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Drawing Between the Lines With Editorial Cartoonist Charlie Daniel

Charlie Daniel

Charlie Daniel

By Chandra Harris-McCray

In these parts, Charlie Daniel is just as legendary as Charles Schulz was for Peanuts.

But his rather pointed wit leaves no room for a hapless Charlie Brown and blanket-cuddling Linus as he pokes, prods and piques the policies and foibles of presidents and football coaches. National leaders, as well as Tennessee governors, have collected copies of their exaggerated faces, insults and all, with the banter ordinary citizens think and wish they could say.

At 80+, Daniel's artistic gift and smart-aleck puns, captured daily in the Knoxville News Sentinel, will continue to delight the public's imagination at the UT Libraries through a collection of 12,000 cartoons-with more coming-that he donated.

He is his own worst critic, despite the notoriety of authoring four books of his work and averaging 300 cartoons a year-he's only taken off once, to his chagrin, for eight weeks to recover from quadruple bypass heart surgery.

"That's just not that funny anymore," he says while barely viewing a smattering of more than a half century of his creative thoughts on a long table in the special collections area of Hodges Library.

"And what about this one," he said, glancing at his drawing of Red China revolutionist Mao Tse-tung with his "arm of power" stretched over an easel with the words, 'Give me what I want or I'll blow you up.'

"The idea was good, but the art just stinks."

While in college, with a neighbor's nudging, he took his "refined squiggles" to The Daily Tar Heel student newspaper. He became the paper's editorial cartoonist. For 50 cents a cartoon he put "the doodles in the margins of his accounting notes" to good use before switching his major from business to political science.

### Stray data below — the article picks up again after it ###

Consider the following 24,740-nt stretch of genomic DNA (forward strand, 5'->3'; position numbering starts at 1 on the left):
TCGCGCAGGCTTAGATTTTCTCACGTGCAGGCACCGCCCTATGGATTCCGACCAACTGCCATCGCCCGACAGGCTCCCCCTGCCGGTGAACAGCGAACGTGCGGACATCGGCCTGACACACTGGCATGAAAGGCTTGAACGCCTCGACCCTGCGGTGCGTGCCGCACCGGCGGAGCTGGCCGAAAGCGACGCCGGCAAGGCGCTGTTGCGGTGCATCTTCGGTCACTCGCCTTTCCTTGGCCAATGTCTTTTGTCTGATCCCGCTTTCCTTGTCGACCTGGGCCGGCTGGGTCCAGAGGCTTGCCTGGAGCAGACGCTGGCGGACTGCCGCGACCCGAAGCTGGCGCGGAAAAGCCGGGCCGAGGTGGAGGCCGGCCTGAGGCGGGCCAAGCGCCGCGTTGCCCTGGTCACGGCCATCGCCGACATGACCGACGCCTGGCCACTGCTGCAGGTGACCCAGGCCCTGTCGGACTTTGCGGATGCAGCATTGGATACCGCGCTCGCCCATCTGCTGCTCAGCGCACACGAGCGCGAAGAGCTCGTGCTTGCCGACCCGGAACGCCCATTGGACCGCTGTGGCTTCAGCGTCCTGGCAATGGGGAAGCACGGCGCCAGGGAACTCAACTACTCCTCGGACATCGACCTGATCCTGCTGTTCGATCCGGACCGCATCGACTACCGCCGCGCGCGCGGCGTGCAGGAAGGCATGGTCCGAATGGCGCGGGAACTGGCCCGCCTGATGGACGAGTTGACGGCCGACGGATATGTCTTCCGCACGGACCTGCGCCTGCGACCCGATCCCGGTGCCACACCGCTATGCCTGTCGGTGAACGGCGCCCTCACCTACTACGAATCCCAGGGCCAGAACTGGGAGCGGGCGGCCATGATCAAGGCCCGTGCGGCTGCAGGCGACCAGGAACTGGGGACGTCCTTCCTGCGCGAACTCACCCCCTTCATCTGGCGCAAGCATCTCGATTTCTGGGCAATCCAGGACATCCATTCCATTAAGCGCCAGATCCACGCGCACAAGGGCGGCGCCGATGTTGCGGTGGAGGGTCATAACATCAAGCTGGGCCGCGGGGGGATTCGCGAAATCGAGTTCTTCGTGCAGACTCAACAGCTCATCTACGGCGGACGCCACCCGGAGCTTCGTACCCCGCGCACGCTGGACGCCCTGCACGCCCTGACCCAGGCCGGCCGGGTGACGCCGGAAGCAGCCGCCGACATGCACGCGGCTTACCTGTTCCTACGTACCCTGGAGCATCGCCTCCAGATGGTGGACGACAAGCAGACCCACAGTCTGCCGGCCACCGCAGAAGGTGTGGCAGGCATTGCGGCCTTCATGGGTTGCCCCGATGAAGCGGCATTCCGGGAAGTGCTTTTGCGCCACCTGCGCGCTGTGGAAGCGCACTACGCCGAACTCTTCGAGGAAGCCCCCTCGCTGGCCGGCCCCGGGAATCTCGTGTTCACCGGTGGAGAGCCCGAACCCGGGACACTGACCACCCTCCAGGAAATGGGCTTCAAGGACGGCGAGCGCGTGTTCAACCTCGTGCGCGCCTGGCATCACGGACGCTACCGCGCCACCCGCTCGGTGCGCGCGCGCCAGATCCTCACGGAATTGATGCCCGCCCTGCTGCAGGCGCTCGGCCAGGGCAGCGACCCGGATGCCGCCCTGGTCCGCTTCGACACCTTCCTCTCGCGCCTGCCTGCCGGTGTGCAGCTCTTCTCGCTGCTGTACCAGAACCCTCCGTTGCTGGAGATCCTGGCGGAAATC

"I really wanted to study football," says Daniel, who considered coming to UT, but was swayed by a football scholarship at UNC.

"I never dreamed I would wind up as a cartoonist," he said. "I always wanted to be a coach. I had entered the university as a football player and started on the freshman team. I planned to major in physical education and become a coach."

Never formally trained to draw, let alone be a cartoonist, Daniel says, "Drawing was just a hobby," as he moved down the table to another decade of witty drawings. The metamorphosis from hobby to profession is visible. But he still offers a side-to-side "it-is-just-OK" head nod before he quips, "Maybe I should have tried that one again."

With his baggy trousers and a Santa Claus-like mustache, Daniel's "second chance" comes every morning by 7:30 a.m. He makes his way to his drawing board at the News Sentinel. It is where he has been banging out provocative banter since 1992, after his doodling career at the Knoxville Journal, which began in 1958, came to an end with the closing of the Journal.

"I have a simple routine that works well. I arrive at the office early, drink some coffee, walk around and wait for the muse to show up and give me inspiration," he said with a grin. "Unfortunately, the muse usually sleeps in until at least 11 o'clock.

"It's like the composer Johnny Mercer once described about making great lyrics to such American standards like Moon River. 'Waiting around the bend, my huckleberry friend, Moon River and me'; where did that come from?

"I think all creative people have that," he says. "You don't question where it comes from; you just give thanks that it came."